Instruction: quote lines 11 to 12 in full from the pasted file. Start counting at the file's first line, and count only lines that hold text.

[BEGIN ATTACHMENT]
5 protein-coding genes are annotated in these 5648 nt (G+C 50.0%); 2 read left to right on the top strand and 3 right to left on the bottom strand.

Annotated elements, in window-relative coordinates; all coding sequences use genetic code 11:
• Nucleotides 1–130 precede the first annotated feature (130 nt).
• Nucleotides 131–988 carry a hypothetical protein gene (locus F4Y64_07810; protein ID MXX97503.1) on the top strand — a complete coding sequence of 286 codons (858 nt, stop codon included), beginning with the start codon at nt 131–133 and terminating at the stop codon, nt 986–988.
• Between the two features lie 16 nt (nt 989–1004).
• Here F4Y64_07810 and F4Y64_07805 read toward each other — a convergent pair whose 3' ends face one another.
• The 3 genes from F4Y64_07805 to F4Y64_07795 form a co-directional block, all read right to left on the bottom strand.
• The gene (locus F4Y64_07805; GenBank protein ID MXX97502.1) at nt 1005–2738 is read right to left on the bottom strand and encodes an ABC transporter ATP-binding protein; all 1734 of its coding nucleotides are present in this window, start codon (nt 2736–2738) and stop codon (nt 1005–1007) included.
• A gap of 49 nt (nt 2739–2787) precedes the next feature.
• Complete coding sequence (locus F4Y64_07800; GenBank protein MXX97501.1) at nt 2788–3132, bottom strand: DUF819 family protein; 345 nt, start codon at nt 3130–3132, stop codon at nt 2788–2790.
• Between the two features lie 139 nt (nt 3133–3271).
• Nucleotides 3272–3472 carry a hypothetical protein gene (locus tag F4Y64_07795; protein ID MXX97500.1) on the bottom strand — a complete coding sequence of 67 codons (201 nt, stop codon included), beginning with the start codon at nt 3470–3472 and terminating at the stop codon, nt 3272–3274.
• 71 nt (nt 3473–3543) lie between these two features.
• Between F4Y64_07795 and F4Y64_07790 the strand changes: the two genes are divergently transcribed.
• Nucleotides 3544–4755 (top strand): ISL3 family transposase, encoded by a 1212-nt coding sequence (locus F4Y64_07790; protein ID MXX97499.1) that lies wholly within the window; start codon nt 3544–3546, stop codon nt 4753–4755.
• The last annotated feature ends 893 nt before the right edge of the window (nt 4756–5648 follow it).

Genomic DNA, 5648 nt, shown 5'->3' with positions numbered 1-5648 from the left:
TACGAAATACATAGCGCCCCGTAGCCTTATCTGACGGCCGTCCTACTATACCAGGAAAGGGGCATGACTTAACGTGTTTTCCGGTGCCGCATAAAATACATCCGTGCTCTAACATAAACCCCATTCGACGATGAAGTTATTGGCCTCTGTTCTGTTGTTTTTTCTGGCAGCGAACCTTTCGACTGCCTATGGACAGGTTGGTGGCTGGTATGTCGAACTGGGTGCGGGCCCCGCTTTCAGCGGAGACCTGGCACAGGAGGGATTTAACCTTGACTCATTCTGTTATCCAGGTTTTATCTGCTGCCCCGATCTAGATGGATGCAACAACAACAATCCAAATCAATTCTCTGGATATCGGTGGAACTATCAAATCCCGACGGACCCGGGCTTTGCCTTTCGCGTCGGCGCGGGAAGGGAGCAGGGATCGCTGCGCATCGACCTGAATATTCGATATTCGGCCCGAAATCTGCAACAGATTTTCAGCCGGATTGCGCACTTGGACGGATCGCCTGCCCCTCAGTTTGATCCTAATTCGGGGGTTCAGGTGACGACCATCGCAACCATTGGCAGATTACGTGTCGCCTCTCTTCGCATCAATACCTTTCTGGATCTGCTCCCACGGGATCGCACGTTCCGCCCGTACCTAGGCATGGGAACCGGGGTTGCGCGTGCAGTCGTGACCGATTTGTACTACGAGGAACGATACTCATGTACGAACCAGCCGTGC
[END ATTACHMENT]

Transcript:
• Between the two features lie 139 nt (nt 3133–3271).
• Nucleotides 3272–3472 carry a hypothetical protein gene (locus tag F4Y64_07795; protein ID MXX97500.1) on the bottom strand — a complete coding sequence of 67 codons (201 nt, stop codon included), beginning with the start codon at nt 3470–3472 and terminating at the stop codon, nt 3272–3274.